Global Handwashing Day 2019: Here's the right way to wash your hands
Prevention is better than cure. And the first step towards preventing diseases is maintaining good hygiene. Today, on 15 October, the world observes Global Handwashing Day to raise awareness about the importance of washing our hands with soap - an effective and affordable way to prevent diseases.
Why wash hands?
India’s Swachh Vidyalaya Swachh Bharat campaign — supported by UNICEF — aims to institutionalize the washing of hands before every mid-day meal among 110 million children.
Germs from unwashed hands can get into foods and drinks while people prepare or consume them. These germs can multiply and make people sick. Many studies have been done on the benefits that come along with handwashing.
- Handwashing before preparing food is important to reduce the chances of childhood diarrhoea. Studies show that handwashing can reduce diarrhoea episodes by about 30%.
- Washing our hands before eating can lower the risk of respiratory infection.
- Handwashing reduces the chances of diarrhoeal illness in patients with a weak immune system, like in the case of AIDS.
When to wash your hands?
One must wash hands with antiseptic soap:
- Before and after preparing food.
- Before eating, to ensure you’re not ingesting any harmful bacteria.
- Between handling raw or ready-to-eat food items.
- After using the toilet or changing a baby’s nappies.
- Before and after attending to sick children or adults.
- After working in the garden or any place where dirt and dust are present.
- After touching animals.
In 2009, the World Health Organization (WHO) gave preset guidelines known as the "Five Moments for Hand Hygiene" for medical professionals.
- Before touching or coming into contact with a patient.
- Before performing a clean or aseptic procedure.
- After exposure risk to bodily fluids and glove removal.
- After contact with a patient and their immediate surroundings.
- After touching an inanimate object in the patient's immediate surroundings, even if there’s no direct patient contact.
How to wash your hands?
Simple as it may be, the correct way to wash hands can save lives. Here’s WHO’s recommendation for how to wash your hands:
- Wet your hands with water.
- Apply enough soap to cover all surfaces.
- Rub the palms together.
- Rub the back of the left hand with the palm of the right hand, intertwining the fingers. Switch hands and repeat.
- Rub the palms together again, but this time, interlace the fingers.
- Now, interlock your fingers - like children sometimes do while reciting poetry. Keep the grip lose and rub the fingers of the left hand on the right palm and the fingers of the right hand on the left palm, while still keeping the hands together in this position. If your right hand was on top before, switch to bring it below the left hand and repeat.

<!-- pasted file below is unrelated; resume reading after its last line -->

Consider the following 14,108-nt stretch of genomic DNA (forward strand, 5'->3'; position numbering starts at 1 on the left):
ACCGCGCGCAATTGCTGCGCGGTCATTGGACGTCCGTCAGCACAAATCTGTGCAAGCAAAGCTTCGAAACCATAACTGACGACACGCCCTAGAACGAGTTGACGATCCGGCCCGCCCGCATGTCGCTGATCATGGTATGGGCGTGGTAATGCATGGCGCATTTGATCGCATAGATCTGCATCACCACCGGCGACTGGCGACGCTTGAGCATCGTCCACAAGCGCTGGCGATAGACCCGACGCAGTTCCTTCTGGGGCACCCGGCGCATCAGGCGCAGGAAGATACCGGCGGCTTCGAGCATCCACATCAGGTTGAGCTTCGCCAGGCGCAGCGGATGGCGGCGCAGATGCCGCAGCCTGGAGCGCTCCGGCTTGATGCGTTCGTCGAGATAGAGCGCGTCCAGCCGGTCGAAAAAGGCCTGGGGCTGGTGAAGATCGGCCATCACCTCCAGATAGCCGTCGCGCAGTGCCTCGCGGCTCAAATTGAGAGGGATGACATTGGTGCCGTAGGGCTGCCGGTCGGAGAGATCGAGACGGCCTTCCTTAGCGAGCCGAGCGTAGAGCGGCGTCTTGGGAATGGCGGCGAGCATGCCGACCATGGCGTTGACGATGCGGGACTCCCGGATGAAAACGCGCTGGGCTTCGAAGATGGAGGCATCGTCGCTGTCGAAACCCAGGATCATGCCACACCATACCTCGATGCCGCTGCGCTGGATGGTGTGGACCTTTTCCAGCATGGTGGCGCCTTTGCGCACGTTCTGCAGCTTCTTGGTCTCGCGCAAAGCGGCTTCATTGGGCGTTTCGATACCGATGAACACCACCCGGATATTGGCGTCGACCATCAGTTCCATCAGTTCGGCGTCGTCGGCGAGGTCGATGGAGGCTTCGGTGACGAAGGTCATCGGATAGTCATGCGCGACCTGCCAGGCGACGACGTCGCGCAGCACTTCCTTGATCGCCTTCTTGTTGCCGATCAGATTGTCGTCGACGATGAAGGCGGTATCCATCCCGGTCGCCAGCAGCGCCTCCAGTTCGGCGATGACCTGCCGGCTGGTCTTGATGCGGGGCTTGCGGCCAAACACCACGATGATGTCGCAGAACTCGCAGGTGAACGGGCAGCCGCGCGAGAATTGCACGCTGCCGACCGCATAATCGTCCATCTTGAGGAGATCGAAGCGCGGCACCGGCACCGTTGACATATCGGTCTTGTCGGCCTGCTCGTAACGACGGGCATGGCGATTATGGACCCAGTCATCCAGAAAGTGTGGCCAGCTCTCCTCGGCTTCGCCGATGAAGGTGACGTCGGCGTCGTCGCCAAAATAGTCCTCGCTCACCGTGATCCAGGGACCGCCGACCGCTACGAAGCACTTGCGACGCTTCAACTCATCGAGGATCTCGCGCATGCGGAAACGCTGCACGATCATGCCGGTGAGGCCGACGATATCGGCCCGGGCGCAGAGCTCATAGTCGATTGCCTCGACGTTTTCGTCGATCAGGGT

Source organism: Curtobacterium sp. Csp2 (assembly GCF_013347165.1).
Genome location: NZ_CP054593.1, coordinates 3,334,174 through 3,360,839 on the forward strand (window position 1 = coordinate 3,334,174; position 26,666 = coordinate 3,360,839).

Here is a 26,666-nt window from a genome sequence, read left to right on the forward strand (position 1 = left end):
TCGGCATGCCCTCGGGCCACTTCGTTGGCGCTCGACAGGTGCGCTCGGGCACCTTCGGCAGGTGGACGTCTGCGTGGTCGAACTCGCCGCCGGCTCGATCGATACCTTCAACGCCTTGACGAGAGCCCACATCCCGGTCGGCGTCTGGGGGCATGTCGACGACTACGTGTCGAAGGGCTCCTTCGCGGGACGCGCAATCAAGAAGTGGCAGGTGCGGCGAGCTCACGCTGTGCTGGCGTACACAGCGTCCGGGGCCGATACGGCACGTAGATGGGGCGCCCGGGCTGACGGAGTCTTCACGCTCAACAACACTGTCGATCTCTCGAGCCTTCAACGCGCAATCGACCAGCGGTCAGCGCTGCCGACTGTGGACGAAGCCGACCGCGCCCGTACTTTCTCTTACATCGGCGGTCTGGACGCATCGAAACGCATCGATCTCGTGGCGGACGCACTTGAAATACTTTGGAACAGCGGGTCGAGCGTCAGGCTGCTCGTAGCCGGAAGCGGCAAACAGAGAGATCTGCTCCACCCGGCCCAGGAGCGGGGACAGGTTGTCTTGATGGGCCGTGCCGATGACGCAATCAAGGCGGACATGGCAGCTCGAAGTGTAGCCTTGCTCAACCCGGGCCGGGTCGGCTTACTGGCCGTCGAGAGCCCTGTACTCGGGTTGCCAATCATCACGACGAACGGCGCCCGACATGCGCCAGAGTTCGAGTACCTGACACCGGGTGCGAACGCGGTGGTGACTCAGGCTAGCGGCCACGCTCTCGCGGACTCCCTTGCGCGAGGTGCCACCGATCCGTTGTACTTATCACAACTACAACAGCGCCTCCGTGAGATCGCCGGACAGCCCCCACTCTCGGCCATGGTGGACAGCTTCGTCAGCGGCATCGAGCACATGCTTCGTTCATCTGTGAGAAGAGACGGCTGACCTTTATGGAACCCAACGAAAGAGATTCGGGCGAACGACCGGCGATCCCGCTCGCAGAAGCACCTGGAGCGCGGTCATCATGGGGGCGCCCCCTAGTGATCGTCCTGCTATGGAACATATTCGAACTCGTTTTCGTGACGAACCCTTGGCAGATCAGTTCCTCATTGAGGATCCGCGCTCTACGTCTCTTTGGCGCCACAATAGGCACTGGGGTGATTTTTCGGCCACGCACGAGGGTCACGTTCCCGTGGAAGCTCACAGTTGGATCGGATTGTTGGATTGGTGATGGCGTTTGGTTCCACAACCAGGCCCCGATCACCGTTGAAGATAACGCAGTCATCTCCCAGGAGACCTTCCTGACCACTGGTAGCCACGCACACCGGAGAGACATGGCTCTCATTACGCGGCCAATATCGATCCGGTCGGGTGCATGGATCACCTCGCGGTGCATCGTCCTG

- Place the tips of right-hand fingers on the left palm and rub. Now place the tips of left-hand fingers on the right, and rub gently. Interlace the fingers and gently rub them together.
- Clasp the left-hand thumb with the right palm and wash it in a rotational rubbing motion. Switch hands and repeat.
- Rub the palm of the right-hand with the left-hand fingers in a rotational forward-backwards movement. Switch hands and repeat.
- Wash your hands for at least 1 minute.
- Rinse hands with water.
- Dry your hands with a single-use towel.
- Use the same towel to turn off the faucet.
When to use a sanitizer
Alcohol-based sanitizers with an alcohol concentration between 60–95% are effective for reducing the germs present on the hands, but they do not kill the germs completely. Moreover, some bacteria - like Clostridium difficile - cannot be killed with sanitizers. That said, in the absence of soap and water, sanitizers can help to avoid most communicable disease.
Health articles in Firstpost are written by myUpchar.com, India’s first and biggest resource for verified medical information. At myUpchar, researchers and journalists work with doctors to bring you information on all things health. For information on one of the most common ailments that can be avoided by washing our hands properly, please read our article here.
The information provided here is intended to provide free education about certain medical conditions and certain possible treatment. It is not a substitute for examination, diagnosis, treatment, and medical care provided by a licensed and qualified health professional. If you believe you, your child or someone you know suffers from the conditions described herein, please see your health care provider immediately. Do not attempt to treat yourself, your child, or anyone else without proper medical supervision. You acknowledge and agree that neither myUpchar nor firstpost is liable for any loss or damage which may be incurred by you as a result of the information provided here, or as a result of any reliance placed by you on the completeness, accuracy or existence of any information provided herein.
Updated Date: Oct 15, 2019 11:46:58 IST
World Toilet Day 2019: 5 diseases that may become a thing of the past when India is 100% open-defecation free
International Men’s Day 2019: Let’s talk about male breast cancer
Newborn Care Week 2019: Seven common mistakes that most new parents make
Children’s Day 2019: India can break the vicious cycle of malnutrition
World Diabetes Day 2019: Three yoga asanas to improve blood circulation and reduce stress
World Diabetes Day 2019: India’s Gen Z may be at risk for early-onset diabetes
No-Shave November: 5 beard myths busted
There might finally be a cure for HIV
Yoga for sex part 1: Three asanas to improve your sex life
Possible health benefits of using cannabis-based drugs
Sexually-transmitted dengue case confirmed in Spain
On Sushmita Sen’s 44th birthday let’s revisit the rare and life-threatening condition she overcame